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I have a sequential user space program (some kind of memory intensive search data structure). The program's performance, measured as number of CPU cycles, depends on memory layout of the underlying data structures and data cache size (LLC).

So far my user space program is tuned to death, now I am wondering if I can get performance gain by moving the user space code into kernel (as a kernel module). I can think of the following factors that improve the performance in kernel space ...

  1. No system call overhead (how many CPU cycles is gained per system call). This is less critical as I am barely using any system call in my program except for allocating memory that too just when the program starts.
  2. Control over scheduling, I can create a kernel thread and make it run on a given core without being thrown away.
  3. I can use kmalloc memory allocation and thus can have more control over memory allocated, may can also control the cache coloring more precisely by controlling allocated memory. Is it worth trying?

My questions to the kernel experts...

  • Have I missed any factors in the above list that can improve performance further?
  • Is it worth trying or it is straight way known that I will NOT get much performance improvement?
  • If performance gain is possible in kernel, is there any estimate how much gain it can be (any theoretical guess)?


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The performance gains from moving a CPU intensive user-space program are tiny. The bear-traps and complexity both in terms of debugging and the ability to crater the program and the system are significant. IMO, this avenue is just not worthwhile; algorithmic optimisation will always give better paybacks. –  TerryE Jun 30 '12 at 11:02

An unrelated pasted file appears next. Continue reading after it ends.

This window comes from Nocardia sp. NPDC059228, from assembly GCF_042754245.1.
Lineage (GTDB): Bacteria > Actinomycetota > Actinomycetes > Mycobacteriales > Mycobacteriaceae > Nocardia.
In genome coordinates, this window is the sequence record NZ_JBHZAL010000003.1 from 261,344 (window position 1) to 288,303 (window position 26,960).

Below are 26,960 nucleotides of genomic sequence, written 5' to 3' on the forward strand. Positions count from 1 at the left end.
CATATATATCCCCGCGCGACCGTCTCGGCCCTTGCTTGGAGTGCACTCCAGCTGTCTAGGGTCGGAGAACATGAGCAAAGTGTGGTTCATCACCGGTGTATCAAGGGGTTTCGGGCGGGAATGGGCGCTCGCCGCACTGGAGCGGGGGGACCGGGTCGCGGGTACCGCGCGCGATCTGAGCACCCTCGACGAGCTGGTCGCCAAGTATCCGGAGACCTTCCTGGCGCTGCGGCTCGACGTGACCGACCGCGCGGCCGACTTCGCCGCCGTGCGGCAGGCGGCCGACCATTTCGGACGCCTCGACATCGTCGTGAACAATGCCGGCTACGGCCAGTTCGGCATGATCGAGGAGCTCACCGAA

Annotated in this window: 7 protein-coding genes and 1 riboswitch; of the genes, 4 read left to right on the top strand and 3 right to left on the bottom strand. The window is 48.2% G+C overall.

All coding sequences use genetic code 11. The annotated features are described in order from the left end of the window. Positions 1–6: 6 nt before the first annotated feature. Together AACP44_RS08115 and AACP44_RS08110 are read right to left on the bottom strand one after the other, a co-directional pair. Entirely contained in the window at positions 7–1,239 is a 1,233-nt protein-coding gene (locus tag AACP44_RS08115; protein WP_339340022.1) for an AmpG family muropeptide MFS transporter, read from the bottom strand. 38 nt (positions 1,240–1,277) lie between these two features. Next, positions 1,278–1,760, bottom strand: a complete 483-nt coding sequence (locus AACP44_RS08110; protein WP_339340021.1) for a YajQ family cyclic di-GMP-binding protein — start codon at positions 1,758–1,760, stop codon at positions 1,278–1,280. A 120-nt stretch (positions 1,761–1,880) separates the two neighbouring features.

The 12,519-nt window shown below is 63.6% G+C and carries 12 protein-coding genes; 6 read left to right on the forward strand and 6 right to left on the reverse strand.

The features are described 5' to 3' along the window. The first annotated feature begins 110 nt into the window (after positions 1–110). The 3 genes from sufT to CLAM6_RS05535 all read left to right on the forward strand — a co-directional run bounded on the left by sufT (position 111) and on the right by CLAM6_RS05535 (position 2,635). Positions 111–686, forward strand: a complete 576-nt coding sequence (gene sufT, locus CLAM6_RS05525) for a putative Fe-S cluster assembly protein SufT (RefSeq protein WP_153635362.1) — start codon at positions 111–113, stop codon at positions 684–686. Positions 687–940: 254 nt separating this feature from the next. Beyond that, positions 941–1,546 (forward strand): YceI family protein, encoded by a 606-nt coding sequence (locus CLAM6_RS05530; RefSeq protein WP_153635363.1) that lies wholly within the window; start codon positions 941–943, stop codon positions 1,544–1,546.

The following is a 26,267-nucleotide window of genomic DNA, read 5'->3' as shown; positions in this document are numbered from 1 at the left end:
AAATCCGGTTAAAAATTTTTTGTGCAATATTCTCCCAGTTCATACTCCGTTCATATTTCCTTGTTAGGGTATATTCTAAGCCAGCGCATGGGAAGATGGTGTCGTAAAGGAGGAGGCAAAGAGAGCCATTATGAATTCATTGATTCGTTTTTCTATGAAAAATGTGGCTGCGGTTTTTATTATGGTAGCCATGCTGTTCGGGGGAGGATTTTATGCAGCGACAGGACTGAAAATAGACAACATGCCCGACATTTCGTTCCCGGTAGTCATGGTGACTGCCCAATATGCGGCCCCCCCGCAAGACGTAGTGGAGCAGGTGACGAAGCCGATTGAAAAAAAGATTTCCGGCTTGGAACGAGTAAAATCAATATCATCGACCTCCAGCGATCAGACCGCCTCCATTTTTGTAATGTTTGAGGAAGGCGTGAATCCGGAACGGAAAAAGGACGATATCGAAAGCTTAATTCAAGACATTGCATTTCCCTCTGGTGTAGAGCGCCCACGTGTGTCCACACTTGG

Makes sense to me. –  Nitin Kunal Jul 1 '12 at 16:33

2 Answers 2

Regarding point 1: kernel threads can still be preempted, so unless you're making lots of syscalls (which you aren't) this won't buy you much.

Regarding point 2: you can pin a thread to a specific core by setting its affinity, using sched_setaffinity() on Linux.

Regarding point 3: What extra control are you expecting? You can already allocate page-aligned memory from user space using mmap(). This already lets you control for the cache's set associativity, and you can use inline assembly or compiler intrinsics for any manual prefetching hints or non-temporal writes. The main difference between memory allocated in the kernel and in user space is that kmalloc() allocates wired (non-pageable) memory. I don't see how this would help.

I suspect you'll see much better ROI on parallelising using SIMD, multithreading or making further algorithmic or memory optimisations.

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Regarding point 3: I am convinced that with mmap() I can control cache's set associativity. With kmalloc() non-swapable memor can be allocated which can be simulated by mmap() and mlock() system calls. But with kmalloc we also get physically contiguous memory--can it help in getting some performance boost (h/w prefetching of memory)? –  Nitin Kunal Jul 1 '12 at 16:40
@NitinKunal prefetching works at the virtual memory level: prefetched memory accesses can and do trigger page faults if the page is not resident. (this applies to both the CPU's internal read-ahead and explicit prefetch instructions) If the page is resident, but the page table entry is not in the TLB, it will cause a lookup of the page table entry and add it to the TLB ahead of time. Whether or not that memory is physically contiguous is irrelevant: the CPU doesn't "know" this, it must check in the TLB or page table anyway. Contiguous memory is only useful for DMA. –  pmdj Jul 2 '12 at 8:43

Create a dedicated cpuset for your program and move all other processes out of it. Then bump your process' priority to realtime with FIFO scheduling policy using something like:

struct sched_param schedparams;
// Be portable - don't just set priority to 99 :)
schedparams.sched_priority = sched_get_priority_max(SCHED_FIFO);
sched_setscheduler(0, SCHED_FIFO, &schedparams);

Don't do that on a single-core system!

Reserve large enough stack space with alloca(3) and touch all of the allocated stack memory, map more than enough heap space and then use mlock(2) or mlockall(2) to pin process memory.

Even if your program is a sequential one, if run on a multisocket Nehalem or post-Nehalem Intel system or an AMD64 system, NUMA effects can slow your program down. Use API functions from numa(3) to allocate and keep memory as close to the NUMA node where your program executes as possible.

Try other compilers - some of them might optimise better than the compiler that you are currently using. Intel's compiler for example is very aggresive on laying out instructions as to benefit from out of order execution, pipelining and branch prediction.

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